December Q&A With Rich Sumpter & Beth Damms

1. I want to start jogging as a hobby and as a way to keep fit, but I read a lot about the issues it can cause with painful joints.  What are your thoughts on this?

Jogging is a great hobby and a fantastic way to keep fit.  It is common for new runners to experience some joint pain as jogging places extra forces on the body and these are transmitted through the hip, knee, and ankle joints.  It is important to start of with small distances and build up slowly, by 10%, each week while incorporating some exercises that target the core muscles, quadriceps and calf muscles.  Leg squats, calf raises, and planks are great for these and don’t take up too much time.  Your muscles, ligaments and tendons will strengthen and stabilise the joints, which will help to prevent injury occurring.   Also, you need to make sure you have suitable trainers to jog in, it is a good idea to get you running style looked at a running shop, this is usually free and worth the extra effort.  You could try running off-road on softer surfaces to reduce the impact on you joints.  Taking a supplement such as Active joint plex by USN, designed specifically for joint health, and includes glucosamine and chondroitin, both thought to help with joint help and reduce inflammation.

At the end of the day running is a great activity, and the benefits definitely outweigh any potential disadvantages.

2. Do you feel resistance training can aid with endurance goals?  If so, what kind of resistance training?

Resistance training should be a staple of any endurance training plan.  With running and cycling it is mainly the legs that do the work, and with swimming it is much more upper body (though it is non-weight bearing).  All involve an element of strength, though not like weight lifting!  Your body has to handle a lot of effort, your body weight while running (effectively twice your body weight is experienced through the legs), and pushing the gears on a bike.  It is an idea to isolate the muscles that are used, and work them in a way similar to the activity.  For running and cycling the main areas to focus on should be; quads, hamstrings, calfs and glutes.  Perform single leg exercises as these will prevent your dominant leg from doing the bulk of the work.  For swimming you should focus on back strength, though the shoulders, upper back and the lats.  For all exercise it is also important to have an established core strength program.  Being strong through the core will help with stability while running and biking, and will provide you with more control during swimming.  With lifting weights you should aim for higher reps and lower weight, reps from15-20 are ideal, and you should maintain good technique to help prevent injury.  As well as weights you could also try plyometrics (explosive controlled movements), suspension training such as the TRX system and circuits, possibly in a group. As these involve your body weight they are great at simulating the stress experienced during endurance events, without putting on too much muscle bulk - it’s just more to carry round.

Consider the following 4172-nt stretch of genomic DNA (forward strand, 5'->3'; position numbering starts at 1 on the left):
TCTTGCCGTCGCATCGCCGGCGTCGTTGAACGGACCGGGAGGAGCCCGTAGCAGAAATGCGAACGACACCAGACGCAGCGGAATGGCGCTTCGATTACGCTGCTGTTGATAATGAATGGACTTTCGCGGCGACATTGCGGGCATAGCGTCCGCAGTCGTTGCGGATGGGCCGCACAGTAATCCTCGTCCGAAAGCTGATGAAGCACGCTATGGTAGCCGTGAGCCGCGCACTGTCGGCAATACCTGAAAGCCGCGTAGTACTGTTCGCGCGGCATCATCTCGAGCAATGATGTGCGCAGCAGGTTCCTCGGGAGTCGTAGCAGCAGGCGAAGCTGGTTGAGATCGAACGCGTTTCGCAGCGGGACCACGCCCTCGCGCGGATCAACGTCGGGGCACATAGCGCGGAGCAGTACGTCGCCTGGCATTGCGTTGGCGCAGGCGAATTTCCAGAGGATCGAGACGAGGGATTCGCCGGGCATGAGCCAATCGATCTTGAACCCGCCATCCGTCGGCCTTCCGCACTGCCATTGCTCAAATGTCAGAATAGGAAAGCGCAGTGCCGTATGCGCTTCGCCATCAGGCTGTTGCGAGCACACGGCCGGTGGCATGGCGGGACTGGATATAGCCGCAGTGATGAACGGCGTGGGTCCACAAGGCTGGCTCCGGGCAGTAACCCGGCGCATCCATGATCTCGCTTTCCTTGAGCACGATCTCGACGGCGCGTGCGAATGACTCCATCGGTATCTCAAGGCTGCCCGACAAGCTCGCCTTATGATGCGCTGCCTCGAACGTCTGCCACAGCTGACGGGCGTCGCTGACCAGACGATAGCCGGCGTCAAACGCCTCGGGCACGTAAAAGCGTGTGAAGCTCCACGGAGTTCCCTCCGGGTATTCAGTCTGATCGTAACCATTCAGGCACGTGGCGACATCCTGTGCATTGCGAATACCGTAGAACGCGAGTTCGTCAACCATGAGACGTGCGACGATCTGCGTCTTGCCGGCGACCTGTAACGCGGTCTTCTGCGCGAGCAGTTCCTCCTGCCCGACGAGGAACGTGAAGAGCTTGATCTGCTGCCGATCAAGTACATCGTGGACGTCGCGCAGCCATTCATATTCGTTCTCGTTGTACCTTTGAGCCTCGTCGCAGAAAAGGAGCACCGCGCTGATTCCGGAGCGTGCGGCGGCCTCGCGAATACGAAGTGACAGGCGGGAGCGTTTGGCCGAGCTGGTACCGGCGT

As with all new plans check that you know how to perform the actions, and start off conservatively to reduce the risk of injury.  Strength training is hard on the body, so make sure you recover adequately after the session, using a product such as Recover Xcell by USN.

3. For the last 6 years I have run about 7 mile, 3 times a week.  Roughly, my times have stayed remained the same.  Can you give me some tips to improve my times please?

Consistent training is important and the quantity you have done for the last 6 years is very good.  However, variety is the spice of life!  You should include variety in your training which serves two purposes: to load your muscles and cardiovascular system in different ways so that they can adapt physiologically and to stave off boredom and routine psychologically.

There are a number of sessions that you could try and these will improve different areas of your running and ultimately improve your times.  Include 1 or more of these sessions each week while still doing your 7 mile run as recovery and to improve running economy.

1- Interval sets